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locks, Republicans, Democrats, democracy, Libertarians, Greens

The Politics of Exclusion

“The mainstream media screams about Russia stealing elections,” says U.S. senatorial candidate Dale Kerns, “but behind the scenes they pull the strings to keep the duopoly in control.” Mr. Kerns, who is running in Pennsylvania as a Libertarian in a four-candidate race, has had the rug pulled out from under

Memphis, ballot, instant runoff, term limits

Intentionally Confounding Incumbents

The three issues on the ballot in Memphis this November are “not complicated,” writes Commercial Appeal columnist David Waters, “unless you read the actual ballot questions.” Which is all most voters will see. All three directly affect the self-interest of members of the Memphis City Council, which placed them on

Arlington, Texas, term limits, democracy, initiative,City Council,

Strange It Is

Strange for the Arlington, Texas, City Council to hold a meeting on a Sunday evening, much less one to “consider suspending the city charter.” That is how the Fort Worth Star-Telegram reported “the latest twist in the term limit controversy that has engulfed the city with a lawsuit and competing

time expired, time limit, term limits, Arkansas, politicians, referendum, vote, lobbyists

Sneaky Lobbyists Prefer Sneakiness

The Arkansas Chamber of Commerce’s CEO and chief lobbyist, Randy Zook and Kenneth Wall, have formed Arkansans for Common-Sense Term Limits.  The Chamber has a burning hatred for term limits — Common-Sense or otherwise — just like every other lobbyist and special interest. But Zook and Hall are fibbing in

term limits, Congress, myth, power, corruption

“Dorky” Doesn’t Define It

“Term limits,” said Daniel McCarthy, editor of The Modern Age, in a recent podcast conversation with historian Tom Woods, “was one of the dorkiest ideas of the 1994 so-called Newt Gingrich revolution.” He characterized it as not having really gone anywhere. Huh? Granted, Congress is still not term-limited. But Americans

Article the first, Amendments, Constitution, Representation, found, ratified, Apportionment of the U.S. House of Representatives

The First Shall Be Last

We were taught in school that the first ten amendments to the Constitution make up the Bill of Rights. True enough. But not completely true — as I pointed out at Townhall. In 1789, Congress passed and sent to the states twelve constitutional amendments, called “articles.” Our current First Amendment

Missouri, show me, Article V, term limits, legislature, congress,

Missouri Shows Article V Action

There’s good news and there’s good news from the Show Me State. First the good news. The Missouri House declined to follow the lead of the Missouri Senate during its recent legislative session in advancing a ballot measure to make a travesty, mockery and sham of state legislative term limits.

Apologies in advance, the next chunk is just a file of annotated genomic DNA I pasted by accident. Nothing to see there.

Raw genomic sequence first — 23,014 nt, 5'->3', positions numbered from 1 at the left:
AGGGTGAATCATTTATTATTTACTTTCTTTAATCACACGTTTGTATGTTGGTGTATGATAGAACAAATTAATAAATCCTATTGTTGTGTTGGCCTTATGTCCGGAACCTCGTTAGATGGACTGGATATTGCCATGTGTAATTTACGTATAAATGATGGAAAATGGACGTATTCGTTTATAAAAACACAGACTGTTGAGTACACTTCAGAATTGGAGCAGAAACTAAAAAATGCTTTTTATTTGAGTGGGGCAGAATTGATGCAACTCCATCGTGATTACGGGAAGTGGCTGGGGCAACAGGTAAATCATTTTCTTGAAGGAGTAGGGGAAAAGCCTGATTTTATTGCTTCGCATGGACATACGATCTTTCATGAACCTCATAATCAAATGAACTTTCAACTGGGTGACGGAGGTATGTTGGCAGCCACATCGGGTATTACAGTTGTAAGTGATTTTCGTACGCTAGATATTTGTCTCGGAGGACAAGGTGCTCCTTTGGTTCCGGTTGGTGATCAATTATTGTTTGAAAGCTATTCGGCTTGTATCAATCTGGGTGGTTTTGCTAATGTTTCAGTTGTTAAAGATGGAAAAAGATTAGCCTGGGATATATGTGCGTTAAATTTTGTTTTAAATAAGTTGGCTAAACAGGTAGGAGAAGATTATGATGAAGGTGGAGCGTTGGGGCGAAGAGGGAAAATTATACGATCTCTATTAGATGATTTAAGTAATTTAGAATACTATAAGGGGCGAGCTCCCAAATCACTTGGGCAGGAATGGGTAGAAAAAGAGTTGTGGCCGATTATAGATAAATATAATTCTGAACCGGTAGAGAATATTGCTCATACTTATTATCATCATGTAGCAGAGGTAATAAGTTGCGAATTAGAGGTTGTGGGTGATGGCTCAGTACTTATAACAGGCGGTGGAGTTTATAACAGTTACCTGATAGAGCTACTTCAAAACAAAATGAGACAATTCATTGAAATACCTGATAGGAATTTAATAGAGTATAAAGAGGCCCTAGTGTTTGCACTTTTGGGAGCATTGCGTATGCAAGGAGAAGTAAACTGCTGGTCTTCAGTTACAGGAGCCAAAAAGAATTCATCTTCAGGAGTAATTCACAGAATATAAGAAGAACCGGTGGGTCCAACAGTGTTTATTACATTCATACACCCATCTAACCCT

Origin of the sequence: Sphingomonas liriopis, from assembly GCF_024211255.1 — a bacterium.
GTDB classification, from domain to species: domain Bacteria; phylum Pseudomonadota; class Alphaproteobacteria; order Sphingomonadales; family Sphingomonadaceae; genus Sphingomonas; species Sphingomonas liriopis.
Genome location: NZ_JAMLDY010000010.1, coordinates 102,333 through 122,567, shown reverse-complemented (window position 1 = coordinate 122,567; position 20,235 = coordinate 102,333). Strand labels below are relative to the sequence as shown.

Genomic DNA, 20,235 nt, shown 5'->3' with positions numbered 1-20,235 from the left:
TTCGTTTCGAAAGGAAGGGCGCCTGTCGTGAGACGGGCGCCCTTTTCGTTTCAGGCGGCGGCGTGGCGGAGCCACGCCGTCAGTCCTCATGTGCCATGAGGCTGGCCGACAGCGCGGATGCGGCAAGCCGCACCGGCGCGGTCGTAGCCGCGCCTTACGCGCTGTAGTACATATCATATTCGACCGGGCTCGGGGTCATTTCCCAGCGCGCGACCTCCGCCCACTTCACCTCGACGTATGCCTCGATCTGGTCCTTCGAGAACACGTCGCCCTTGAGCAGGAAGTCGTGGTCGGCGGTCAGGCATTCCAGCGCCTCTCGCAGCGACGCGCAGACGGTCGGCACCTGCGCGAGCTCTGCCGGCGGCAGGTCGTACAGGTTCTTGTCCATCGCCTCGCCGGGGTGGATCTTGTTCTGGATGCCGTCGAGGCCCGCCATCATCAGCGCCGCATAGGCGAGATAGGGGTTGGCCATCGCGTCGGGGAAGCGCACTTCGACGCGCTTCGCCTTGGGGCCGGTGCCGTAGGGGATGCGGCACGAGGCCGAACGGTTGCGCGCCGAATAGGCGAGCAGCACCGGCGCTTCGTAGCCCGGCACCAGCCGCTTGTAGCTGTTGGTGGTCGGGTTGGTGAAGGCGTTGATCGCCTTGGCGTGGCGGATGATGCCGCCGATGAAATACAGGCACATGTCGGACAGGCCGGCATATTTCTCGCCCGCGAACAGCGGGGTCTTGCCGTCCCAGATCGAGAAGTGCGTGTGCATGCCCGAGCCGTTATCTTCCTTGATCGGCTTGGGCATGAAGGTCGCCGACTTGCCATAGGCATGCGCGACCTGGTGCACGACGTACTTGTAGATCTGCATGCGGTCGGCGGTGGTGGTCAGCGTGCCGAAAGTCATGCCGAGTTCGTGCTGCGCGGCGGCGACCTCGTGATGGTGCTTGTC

Citizen Kang, Simpsons, Bernie Sanders, socialism, health care, income, welfare

Twirling Towards Freedom?

Does Bernie Sanders remind you of “Citizen Kang”? Vermont’s [S]ocialist Senator is whipping up a new plan for America: to “guarantee a job with at least a $15-per-hour wage and health benefits to every adult American ‘who wants or needs one,’” we are told. What was it that the slavering

UK, British, politics, parties, centrist, left, right, partisan

The Centre Cannot Hold

The British may spell their words in funny ways, but their political problems do not seem all that foreign. Their left-of-center party has gone far left, Marxoid left; their right-of-center party has gone ultra-incompetent. A healthy majority of Brits disapprove of both parties. So, no wonder many Brits are looking

Oklahoma State Senator, Mike Schulz, term limits

Too Ignorant to Lead

I’m convinced. Oklahoma State Senator Mike Schulz, leader of his chamber, has persuaded me that he just can’t do his job. He should have resigned years ago. Too late now, alas; he’s about to be termed out of office. Well, better late than never, I always say. Schulz burbles that

matchbook, Congress, term limits, legislative, power

Like Motel Matches

When President Trump announced he was slapping a 25 percent tariff on imported steel and 10 percent on aluminum, a friend asked me how the president could possibly possess such unilateral authority.  That was my first thought, too, before surmising that Congress had again given away its constitutional power, as

Rep. Corrine Brown (D-Fla.), corruption, Hallandale Beach Mayor Joy Cooper, Dunkin Donuts, FBI, Russia, Russian

The Smoking Russian Donut

“Politicians in prison garb,” headlined a recent Sun Sentinel editorial, “shake trust in government.” It was not a fashion statement. “What is it about a long career that makes some politicians — not all, let’s be clear about that — feel the rules don’t apply to them?” asked the paper,

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